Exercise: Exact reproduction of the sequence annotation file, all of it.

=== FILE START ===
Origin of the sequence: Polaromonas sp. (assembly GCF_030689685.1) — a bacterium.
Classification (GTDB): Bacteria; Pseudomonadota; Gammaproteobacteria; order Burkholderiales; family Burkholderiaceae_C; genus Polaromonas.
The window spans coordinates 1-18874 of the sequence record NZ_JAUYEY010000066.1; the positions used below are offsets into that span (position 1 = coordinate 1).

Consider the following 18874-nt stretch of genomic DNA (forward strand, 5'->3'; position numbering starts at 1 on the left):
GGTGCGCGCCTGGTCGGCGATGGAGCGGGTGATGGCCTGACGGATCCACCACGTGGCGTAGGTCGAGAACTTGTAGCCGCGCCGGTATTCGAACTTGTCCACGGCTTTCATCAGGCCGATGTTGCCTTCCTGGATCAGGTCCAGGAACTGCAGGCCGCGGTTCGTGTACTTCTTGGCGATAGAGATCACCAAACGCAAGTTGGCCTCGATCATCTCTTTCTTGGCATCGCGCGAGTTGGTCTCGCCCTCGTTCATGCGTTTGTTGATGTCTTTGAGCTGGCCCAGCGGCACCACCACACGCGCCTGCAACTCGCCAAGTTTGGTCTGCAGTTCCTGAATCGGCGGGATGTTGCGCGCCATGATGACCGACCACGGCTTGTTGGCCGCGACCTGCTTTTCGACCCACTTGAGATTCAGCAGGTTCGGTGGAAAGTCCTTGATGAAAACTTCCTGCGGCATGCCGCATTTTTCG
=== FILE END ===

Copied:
Origin of the sequence: Polaromonas sp. (assembly GCF_030689685.1) — a bacterium.
Classification (GTDB): Bacteria; Pseudomonadota; Gammaproteobacteria; order Burkholderiales; family Burkholderiaceae_C; genus Polaromonas.
The window spans coordinates 1-18874 of the sequence record NZ_JAUYEY010000066.1; the positions used below are offsets into that span (position 1 = coordinate 1).

Consider the following 18874-nt stretch of genomic DNA (forward strand, 5'->3'; position numbering starts at 1 on the left):
GGTGCGCGCCTGGTCGGCGATGGAGCGGGTGATGGCCTGACGGATCCACCACGTGGCGTAGGTCGAGAACTTGTAGCCGCGCCGGTATTCGAACTTGTCCACGGCTTTCATCAGGCCGATGTTGCCTTCCTGGATCAGGTCCAGGAACTGCAGGCCGCGGTTCGTGTACTTCTTGGCGATAGAGATCACCAAACGCAAGTTGGCCTCGATCATCTCTTTCTTGGCATCGCGCGAGTTGGTCTCGCCCTCGTTCATGCGTTTGTTGATGTCTTTGAGCTGGCCCAGCGGCACCACCACACGCGCCTGCAACTCGCCAAGTTTGGTCTGCAGTTCCTGAATCGGCGGGATGTTGCGCGCCATGATGACCGACCACGGCTTGTTGGCCGCGACCTGCTTTTCGACCCACTTGAGATTCAGCAGGTTCGGTGGAAAGTCCTTGATGAAAACTTCCTGCGGCATGCCGCATTTTTCG